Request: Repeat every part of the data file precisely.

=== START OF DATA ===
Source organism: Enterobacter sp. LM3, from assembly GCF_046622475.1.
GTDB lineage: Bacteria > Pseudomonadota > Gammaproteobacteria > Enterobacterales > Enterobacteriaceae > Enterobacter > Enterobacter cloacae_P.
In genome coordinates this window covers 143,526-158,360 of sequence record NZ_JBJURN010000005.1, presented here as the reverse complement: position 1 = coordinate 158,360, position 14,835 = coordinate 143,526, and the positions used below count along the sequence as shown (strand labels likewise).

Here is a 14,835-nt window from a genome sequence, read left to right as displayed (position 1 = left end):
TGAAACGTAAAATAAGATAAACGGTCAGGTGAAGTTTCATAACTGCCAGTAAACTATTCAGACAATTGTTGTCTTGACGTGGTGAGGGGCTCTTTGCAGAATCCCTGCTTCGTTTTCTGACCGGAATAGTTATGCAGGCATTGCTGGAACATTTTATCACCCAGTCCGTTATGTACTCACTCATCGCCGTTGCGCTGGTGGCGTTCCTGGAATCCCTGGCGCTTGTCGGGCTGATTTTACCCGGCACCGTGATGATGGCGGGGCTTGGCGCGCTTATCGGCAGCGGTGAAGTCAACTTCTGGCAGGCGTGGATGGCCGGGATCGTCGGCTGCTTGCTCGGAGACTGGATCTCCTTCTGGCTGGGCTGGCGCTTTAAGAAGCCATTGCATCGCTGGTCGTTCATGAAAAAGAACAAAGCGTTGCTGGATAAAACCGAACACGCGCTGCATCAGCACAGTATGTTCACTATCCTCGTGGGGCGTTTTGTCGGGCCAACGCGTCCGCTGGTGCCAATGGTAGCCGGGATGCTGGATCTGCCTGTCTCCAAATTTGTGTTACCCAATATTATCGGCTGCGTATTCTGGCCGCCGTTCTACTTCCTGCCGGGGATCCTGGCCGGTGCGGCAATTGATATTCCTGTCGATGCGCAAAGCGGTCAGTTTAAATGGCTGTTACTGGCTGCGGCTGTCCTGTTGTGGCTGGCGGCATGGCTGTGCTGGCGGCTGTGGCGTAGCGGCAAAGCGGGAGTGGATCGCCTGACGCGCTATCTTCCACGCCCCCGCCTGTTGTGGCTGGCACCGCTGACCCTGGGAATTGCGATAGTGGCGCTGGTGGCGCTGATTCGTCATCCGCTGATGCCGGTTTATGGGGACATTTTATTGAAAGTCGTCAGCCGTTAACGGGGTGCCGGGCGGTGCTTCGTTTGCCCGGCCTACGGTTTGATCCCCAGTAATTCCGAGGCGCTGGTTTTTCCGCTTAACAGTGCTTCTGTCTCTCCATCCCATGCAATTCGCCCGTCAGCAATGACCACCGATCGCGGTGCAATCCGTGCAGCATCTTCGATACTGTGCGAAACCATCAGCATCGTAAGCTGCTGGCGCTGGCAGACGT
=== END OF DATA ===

Source organism: Enterobacter sp. LM3, from assembly GCF_046622475.1.
GTDB lineage: Bacteria > Pseudomonadota > Gammaproteobacteria > Enterobacterales > Enterobacteriaceae > Enterobacter > Enterobacter cloacae_P.
In genome coordinates this window covers 143,526-158,360 of sequence record NZ_JBJURN010000005.1, presented here as the reverse complement: position 1 = coordinate 158,360, position 14,835 = coordinate 143,526, and the positions used below count along the sequence as shown (strand labels likewise).

Here is a 14,835-nt window from a genome sequence, read left to right as displayed (position 1 = left end):
TGAAACGTAAAATAAGATAAACGGTCAGGTGAAGTTTCATAACTGCCAGTAAACTATTCAGACAATTGTTGTCTTGACGTGGTGAGGGGCTCTTTGCAGAATCCCTGCTTCGTTTTCTGACCGGAATAGTTATGCAGGCATTGCTGGAACATTTTATCACCCAGTCCGTTATGTACTCACTCATCGCCGTTGCGCTGGTGGCGTTCCTGGAATCCCTGGCGCTTGTCGGGCTGATTTTACCCGGCACCGTGATGATGGCGGGGCTTGGCGCGCTTATCGGCAGCGGTGAAGTCAACTTCTGGCAGGCGTGGATGGCCGGGATCGTCGGCTGCTTGCTCGGAGACTGGATCTCCTTCTGGCTGGGCTGGCGCTTTAAGAAGCCATTGCATCGCTGGTCGTTCATGAAAAAGAACAAAGCGTTGCTGGATAAAACCGAACACGCGCTGCATCAGCACAGTATGTTCACTATCCTCGTGGGGCGTTTTGTCGGGCCAACGCGTCCGCTGGTGCCAATGGTAGCCGGGATGCTGGATCTGCCTGTCTCCAAATTTGTGTTACCCAATATTATCGGCTGCGTATTCTGGCCGCCGTTCTACTTCCTGCCGGGGATCCTGGCCGGTGCGGCAATTGATATTCCTGTCGATGCGCAAAGCGGTCAGTTTAAATGGCTGTTACTGGCTGCGGCTGTCCTGTTGTGGCTGGCGGCATGGCTGTGCTGGCGGCTGTGGCGTAGCGGCAAAGCGGGAGTGGATCGCCTGACGCGCTATCTTCCACGCCCCCGCCTGTTGTGGCTGGCACCGCTGACCCTGGGAATTGCGATAGTGGCGCTGGTGGCGCTGATTCGTCATCCGCTGATGCCGGTTTATGGGGACATTTTATTGAAAGTCGTCAGCCGTTAACGGGGTGCCGGGCGGTGCTTCGTTTGCCCGGCCTACGGTTTGATCCCCAGTAATTCCGAGGCGCTGGTTTTTCCGCTTAACAGTGCTTCTGTCTCTCCATCCCATGCAATTCGCCCGTCAGCAATGACCACCGATCGCGGTGCAATCCGTGCAGCATCTTCGATACTGTGCGAAACCATCAGCATCGTAAGCTGCTGGCGCTGGCAGACGT